This short text is designed more for self-study or review than for classroom use; full solutions are given for nearly all the end-of-chapter problems. For a more traditional text designed for classroom use, see Fundamentals of Calculus (http://www.lightandmatter.com/fund/). The focus is mainly on integration and differentiation of functions of a single variable, although iterated integrals are discussed. Infinitesimals are used when appropriate, and are treated more rigorously than in old books like Thompson's Calculus Made Easy, but in less detail than in Keisler's Elementary Calculus: An Approach Using Infinitesimals. Numerical examples are given using the open-source computer algebra system Yacas, and Yacas is also used sometimes to cut down on the drudgery of symbolic techniques such as partial fractions. Proofs are given for all important results, but are often relegated to the back of the book, and the emphasis is on teaching the techniques of calculus rather than on abstract results.
This course provides an introduction to applied concepts in Calculus that are relevant to the managerial, life, and social sciences. Students should have a firm grasp of the concept of functions to succeed in this course. Topics covered include derivatives of basic functions and how they can be used to optimize quantities such as profit and revenues, as well as integrals of basic functions and how they can be used to describe the total change in a quantity over time.
MATH&148 is a calculus course for business students. It is designed for students who want a brief course in calculus. Topics include differential and integral calculus of elementary functions. Problems emphasize business and social science applications. Translating words into mathematics and solving word problems are emphasized over algebra. Applications are mainly business oriented (e.g. cost, revenue, and profit). Mathematical theory and complex algebraic manipulations are not mainstays of this course, which is designed to be less rigorous than the calculus sequence for scientists and engineers. Topics are presented according to the rule of four: geometrically, numerically, analytically, and verbally. That is, symbolic manipulation must be balanced with graphical interpretation, numerical examples, and writing. Trigonometry is not part of the course.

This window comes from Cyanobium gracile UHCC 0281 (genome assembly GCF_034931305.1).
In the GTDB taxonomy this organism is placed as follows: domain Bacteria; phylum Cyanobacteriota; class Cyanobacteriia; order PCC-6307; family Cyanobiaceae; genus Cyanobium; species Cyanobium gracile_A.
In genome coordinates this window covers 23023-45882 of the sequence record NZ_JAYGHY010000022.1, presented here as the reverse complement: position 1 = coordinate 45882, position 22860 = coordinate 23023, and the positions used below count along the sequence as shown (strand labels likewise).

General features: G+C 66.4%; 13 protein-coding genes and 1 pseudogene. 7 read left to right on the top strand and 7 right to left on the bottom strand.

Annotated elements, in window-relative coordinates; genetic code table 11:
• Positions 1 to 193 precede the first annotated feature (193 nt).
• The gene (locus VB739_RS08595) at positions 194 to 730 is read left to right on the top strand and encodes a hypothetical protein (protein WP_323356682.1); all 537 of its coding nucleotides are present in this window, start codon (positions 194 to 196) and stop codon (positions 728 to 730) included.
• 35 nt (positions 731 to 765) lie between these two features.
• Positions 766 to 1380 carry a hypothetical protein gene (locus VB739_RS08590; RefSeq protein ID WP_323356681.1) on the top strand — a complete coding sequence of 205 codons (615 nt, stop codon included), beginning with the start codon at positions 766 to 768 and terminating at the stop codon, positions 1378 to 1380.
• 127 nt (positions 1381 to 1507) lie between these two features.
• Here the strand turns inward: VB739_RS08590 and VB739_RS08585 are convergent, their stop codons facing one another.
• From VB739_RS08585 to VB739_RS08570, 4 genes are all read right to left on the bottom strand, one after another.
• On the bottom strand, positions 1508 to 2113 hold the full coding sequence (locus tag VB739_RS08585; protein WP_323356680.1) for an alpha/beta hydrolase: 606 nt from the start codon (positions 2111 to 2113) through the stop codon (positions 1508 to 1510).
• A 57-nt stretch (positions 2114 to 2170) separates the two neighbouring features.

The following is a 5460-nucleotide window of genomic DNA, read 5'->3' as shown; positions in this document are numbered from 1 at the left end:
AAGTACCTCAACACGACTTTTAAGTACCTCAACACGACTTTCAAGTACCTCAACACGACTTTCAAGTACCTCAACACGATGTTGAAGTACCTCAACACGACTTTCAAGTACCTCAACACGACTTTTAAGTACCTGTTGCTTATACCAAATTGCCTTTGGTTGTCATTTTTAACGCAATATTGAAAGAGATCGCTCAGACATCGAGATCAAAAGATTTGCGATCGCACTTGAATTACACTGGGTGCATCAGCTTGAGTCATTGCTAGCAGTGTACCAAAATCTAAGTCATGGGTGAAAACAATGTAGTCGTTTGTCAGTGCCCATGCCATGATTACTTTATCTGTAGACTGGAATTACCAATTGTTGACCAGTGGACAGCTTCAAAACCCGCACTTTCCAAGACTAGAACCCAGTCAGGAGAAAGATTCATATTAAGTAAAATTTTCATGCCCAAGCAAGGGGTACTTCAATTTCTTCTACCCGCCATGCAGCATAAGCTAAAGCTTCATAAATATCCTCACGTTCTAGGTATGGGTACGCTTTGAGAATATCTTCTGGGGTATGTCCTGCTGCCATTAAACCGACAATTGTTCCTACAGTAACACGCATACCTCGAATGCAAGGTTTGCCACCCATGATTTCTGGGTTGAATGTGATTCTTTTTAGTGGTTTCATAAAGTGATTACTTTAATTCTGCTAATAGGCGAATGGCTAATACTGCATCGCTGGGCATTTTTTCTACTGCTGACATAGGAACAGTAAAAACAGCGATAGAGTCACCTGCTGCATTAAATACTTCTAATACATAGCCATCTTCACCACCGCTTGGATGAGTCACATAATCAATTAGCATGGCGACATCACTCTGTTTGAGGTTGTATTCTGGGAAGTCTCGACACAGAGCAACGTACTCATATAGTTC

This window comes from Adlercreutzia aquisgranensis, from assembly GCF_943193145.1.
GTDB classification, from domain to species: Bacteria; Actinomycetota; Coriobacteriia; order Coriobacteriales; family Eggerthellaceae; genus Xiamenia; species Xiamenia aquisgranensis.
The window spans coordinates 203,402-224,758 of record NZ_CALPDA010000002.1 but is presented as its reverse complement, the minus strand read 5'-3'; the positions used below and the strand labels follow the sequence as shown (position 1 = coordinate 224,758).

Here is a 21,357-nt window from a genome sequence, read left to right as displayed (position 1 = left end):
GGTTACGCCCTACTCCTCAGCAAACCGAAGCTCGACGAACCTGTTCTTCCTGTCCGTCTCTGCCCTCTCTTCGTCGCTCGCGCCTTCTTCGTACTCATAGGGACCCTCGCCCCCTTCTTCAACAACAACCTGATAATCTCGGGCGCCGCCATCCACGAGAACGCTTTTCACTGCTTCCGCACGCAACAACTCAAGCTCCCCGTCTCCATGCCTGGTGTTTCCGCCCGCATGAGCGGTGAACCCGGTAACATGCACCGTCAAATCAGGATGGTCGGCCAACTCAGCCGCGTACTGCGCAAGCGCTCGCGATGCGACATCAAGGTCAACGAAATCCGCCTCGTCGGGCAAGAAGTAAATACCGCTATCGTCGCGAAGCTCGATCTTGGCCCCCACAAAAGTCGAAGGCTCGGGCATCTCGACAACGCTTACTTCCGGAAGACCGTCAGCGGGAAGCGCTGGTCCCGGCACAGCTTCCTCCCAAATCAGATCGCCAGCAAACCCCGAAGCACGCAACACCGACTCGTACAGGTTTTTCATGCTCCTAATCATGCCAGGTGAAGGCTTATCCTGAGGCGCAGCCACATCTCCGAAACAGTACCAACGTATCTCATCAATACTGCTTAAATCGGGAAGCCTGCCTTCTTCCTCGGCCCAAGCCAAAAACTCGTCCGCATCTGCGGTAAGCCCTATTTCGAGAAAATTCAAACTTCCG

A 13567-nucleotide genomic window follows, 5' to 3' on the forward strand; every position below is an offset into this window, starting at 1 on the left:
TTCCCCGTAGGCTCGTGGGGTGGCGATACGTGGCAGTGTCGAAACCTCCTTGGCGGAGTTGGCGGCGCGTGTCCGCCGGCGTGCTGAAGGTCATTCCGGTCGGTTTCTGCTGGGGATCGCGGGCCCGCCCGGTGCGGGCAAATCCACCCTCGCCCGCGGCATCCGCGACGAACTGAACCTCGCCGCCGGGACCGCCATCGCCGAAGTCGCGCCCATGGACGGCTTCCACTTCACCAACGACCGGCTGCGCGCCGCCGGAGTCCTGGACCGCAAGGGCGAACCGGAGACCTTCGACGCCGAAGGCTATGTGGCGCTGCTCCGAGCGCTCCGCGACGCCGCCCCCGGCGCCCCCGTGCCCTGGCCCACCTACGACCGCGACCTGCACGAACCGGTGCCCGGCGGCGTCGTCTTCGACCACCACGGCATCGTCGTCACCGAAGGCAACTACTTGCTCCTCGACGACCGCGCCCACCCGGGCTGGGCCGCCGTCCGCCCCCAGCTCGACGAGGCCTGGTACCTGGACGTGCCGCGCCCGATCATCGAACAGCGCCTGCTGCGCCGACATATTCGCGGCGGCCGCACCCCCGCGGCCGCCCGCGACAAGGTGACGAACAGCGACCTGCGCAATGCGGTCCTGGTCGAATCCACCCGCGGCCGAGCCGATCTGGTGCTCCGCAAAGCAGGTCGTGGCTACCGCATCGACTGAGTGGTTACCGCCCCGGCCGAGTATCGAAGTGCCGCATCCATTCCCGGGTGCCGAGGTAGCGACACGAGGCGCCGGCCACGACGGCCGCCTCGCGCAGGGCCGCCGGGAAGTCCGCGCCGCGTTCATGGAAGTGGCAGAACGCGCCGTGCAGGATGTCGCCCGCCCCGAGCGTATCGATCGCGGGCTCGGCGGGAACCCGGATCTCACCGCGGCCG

This is an online textbook for a one semester calculus course aimed at business students.
The material covered is fairly standard: differentiation and integration without trigonometry, partial derivatives and optimization of functions of several variables.
There are several characteristics that differentiate the text from other texts:
Excel is used as the main computational engine throughout the text and the needed Excel skills are taught rather than assumed.
Examples, exercises, and vocabulary are tailored to uses in a business curriculum.
There is a modeling thread throughout the text.
Webwork versions of exercises are available on request.
Published in 1991 by Wellesley-Cambridge Press, the book is a useful resource for educators and self-learners alike. It is well organized, covers single variable and multivariable calculus in depth, and is rich with applications.
In addition to the Textbook, there is also an online Instructor's Manual and a student Study Guide. Prof. Strang has also developed a related series of videos, Highlights of Calculus, on the basic ideas of calculus.
This is a four unit module. The first two units cover the basic concepts of the differential and integral calculus of functions of a single variable. The third unit is devoted to sequences of real numbers and infinite series of both real numbers and of some special functions. The fourth unit is on the differential and integral calculus of functions of several variables.
Calculus is the mathematics of CHANGE and almost everything in our world is changing. In this course, you will investigate limits and how they are used to calculate rate of change at a point, define the continuity of a function and how they are used to define derivatives. Definite and indefinite integrals and their applications are covered, including improper integrals. Late in the course, you will find Calculus with parametric equations and polar coordinates, sequences and series, and vectors.
The Calculus BC AP exam is a super set of the AB exam. It covers everything in AB as well as some of the more advanced topics in integration, sequences and function approximation. This tutorial is great practice for anyone looking to test their calculus mettle!
Calculus-Based Physics is an introductory physics textbook designed for use in the two-semester introductory physics course typically taken by science and engineering students.
This series of videos focusing on calculus covers minima, maxima, and critical points, rates of change, optimization, rates of change, L'Hopital's Rule, mean value theorem.
A single definite integral can be used to find the area under a curve. with double integrals, we can start thinking about the volume under a surface!
This is about as many integrals we can use before our brains explode. Now we can sum variable quantities in three-dimensions (what is the mass of a 3-D wacky object that has variable mass)!